Asked about continuing violence against protesters, particularly in Syria and Libya, the president's spokesman urged all governments in the region to refrain from violence and engage with their citizens for political reform.

Carney summed up the message he said the U.S. is sending to governments in the region - and one Obama may sound in his address - saying "further repression will lead only to further and greater instability."

You May Like

Turkey's Erdogan: Women Not Equal to Men

Speaking at conference in Istanbul, President Erdogan says Islam has defined a position for women: motherhood More

Ahead of SAARC Summit, Subdued Expectations

Some regional analysts say distrust between Pakistani, Indian officials has slowed SAARC's progress over the year More

Philippines Leery of Development on Reef Reclamation in S. China Sea

Chinese land reclamation projects in area have been ongoing for years, but new satellite imagery reportedly shows China’s massive construction project More

This forum has been closed.
Comments
     
There are no comments in this forum. Be first and add one

Featured Videos

Your JavaScript is turned off or you have an old version of Adobe's Flash Player. Get the latest Flash player.
Aung San Suu Kyi: Myanmar Opposition to Keep Pushing for Constitutional Changei
X
November 24, 2014 10:09 PM
Myanmar opposition leader Aung San Suu Kyi says she and her supporters will continue pushing to amend a constitutional clause that bars her from running for president next year. VOA's Than Lwin Htun reports from the capital Naypyitaw in this report narrated by Colin Lovett.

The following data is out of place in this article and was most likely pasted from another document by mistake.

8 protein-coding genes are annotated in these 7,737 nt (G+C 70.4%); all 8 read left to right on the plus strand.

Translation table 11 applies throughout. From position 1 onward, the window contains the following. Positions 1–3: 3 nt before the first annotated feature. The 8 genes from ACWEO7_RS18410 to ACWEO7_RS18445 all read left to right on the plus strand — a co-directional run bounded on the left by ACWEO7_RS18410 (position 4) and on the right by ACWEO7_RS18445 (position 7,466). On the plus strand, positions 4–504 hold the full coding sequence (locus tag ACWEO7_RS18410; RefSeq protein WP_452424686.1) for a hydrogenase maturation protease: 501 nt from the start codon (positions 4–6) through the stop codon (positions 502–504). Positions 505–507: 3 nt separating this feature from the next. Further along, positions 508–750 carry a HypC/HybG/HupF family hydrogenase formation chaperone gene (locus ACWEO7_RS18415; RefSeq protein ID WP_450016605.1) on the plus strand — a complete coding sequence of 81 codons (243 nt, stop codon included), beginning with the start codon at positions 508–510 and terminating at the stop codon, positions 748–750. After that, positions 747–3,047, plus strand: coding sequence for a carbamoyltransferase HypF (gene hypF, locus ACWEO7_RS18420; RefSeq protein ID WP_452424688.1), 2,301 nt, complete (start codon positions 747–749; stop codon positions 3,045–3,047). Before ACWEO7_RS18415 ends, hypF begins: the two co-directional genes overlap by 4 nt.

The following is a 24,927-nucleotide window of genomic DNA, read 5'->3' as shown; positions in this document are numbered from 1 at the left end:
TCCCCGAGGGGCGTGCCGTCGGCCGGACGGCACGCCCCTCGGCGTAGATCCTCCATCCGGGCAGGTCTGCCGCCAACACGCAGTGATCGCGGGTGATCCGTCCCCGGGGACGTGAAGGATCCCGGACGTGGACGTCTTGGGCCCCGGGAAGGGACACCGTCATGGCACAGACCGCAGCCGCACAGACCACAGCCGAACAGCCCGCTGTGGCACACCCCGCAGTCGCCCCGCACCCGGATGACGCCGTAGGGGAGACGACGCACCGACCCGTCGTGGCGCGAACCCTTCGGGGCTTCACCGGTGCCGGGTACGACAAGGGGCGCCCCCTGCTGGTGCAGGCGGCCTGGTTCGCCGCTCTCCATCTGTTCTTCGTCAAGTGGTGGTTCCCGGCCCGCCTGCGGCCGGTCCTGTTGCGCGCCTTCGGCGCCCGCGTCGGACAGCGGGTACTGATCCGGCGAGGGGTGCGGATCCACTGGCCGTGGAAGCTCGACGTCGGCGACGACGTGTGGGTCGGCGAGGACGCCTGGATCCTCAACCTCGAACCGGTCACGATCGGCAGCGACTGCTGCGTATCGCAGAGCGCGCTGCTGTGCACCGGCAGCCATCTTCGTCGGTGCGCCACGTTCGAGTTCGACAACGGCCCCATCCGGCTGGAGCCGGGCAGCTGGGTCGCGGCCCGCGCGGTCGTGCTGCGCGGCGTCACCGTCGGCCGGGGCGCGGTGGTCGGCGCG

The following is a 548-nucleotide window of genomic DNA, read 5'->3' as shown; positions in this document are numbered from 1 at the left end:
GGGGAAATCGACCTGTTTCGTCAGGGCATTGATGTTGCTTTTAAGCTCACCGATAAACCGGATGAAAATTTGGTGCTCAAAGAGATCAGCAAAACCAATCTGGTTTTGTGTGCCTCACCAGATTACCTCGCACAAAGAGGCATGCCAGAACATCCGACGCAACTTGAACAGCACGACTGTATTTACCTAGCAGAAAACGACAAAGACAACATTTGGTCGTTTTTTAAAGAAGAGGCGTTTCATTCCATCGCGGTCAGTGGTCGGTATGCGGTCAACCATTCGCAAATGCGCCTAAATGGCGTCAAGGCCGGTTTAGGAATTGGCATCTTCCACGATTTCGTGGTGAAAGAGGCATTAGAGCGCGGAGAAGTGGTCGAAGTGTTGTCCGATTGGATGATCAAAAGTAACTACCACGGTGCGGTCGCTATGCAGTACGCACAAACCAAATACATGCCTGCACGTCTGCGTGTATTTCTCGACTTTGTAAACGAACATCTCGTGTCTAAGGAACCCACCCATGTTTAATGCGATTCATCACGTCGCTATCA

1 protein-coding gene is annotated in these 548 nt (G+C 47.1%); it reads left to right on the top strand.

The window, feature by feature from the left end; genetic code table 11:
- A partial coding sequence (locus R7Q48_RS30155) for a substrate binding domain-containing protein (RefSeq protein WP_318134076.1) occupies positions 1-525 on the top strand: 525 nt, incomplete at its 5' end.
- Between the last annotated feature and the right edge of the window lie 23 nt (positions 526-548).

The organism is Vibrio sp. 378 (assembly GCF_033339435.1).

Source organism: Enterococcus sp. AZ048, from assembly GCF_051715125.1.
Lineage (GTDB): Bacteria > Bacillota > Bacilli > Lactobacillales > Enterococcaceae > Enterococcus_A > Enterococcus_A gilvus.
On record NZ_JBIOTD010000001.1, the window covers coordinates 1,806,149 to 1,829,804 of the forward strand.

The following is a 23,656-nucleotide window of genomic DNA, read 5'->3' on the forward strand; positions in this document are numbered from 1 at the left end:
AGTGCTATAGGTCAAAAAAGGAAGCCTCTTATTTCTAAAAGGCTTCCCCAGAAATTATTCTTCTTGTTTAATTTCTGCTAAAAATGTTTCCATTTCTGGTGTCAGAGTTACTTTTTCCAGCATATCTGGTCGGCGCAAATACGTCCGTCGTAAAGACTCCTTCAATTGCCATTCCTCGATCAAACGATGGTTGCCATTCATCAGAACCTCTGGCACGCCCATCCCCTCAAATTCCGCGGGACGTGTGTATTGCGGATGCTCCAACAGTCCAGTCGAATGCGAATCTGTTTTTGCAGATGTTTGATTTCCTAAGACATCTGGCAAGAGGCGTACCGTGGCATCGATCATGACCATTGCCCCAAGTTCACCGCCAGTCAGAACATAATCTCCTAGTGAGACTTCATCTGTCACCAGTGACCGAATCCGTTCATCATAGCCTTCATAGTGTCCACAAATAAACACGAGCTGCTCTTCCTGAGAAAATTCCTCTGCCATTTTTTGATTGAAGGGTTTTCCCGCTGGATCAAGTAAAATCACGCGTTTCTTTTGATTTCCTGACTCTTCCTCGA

Video

Video Aung San Suu Kyi: Myanmar Opposition to Keep Pushing for Constitutional Change

Myanmar opposition leader Aung San Suu Kyi says she and her supporters will continue pushing to amend a constitutional clause that bars her from running for president next year. VOA's Than Lwin Htun reports from the capital Naypyitaw in this report narrated by Colin Lovett.
Video

Video Mali Attempts to Shut Down Ebola Transmission Chain

Senegal and Nigeria were able to stop small Ebola outbreaks by closely monitoring those who had contact with the sick person and quickly isolating anyone with symptoms. Mali is now scrambling to do the same. VOA’s Anne Look reports from Mali on what the country is doing to shut down the chain of transmission.
Video

Video Ukraine Marks Anniversary of Deadly 1930s Famine

During a commemoration for millions who died of starvation in Ukraine in the early 1930s, President Petro Poroshenko lashed out at Soviet-era totalitarianism for causing the deaths and accused today’s Russian-backed rebels in the east of using similar tactics. VOA’s Daniel Shearf reports from Kyiv.
Video

Video Hong Kong Protests at a Crossroads

New public opinion polls in Hong Kong indicate declining support for pro-democracy demonstrations after weeks of street protests. VOA’s Bill Ide in Guangzhou and Pros Laput in Hong Kong spoke with protesters and observers about whether demonstrators have been too aggressive in pushing for change.
Video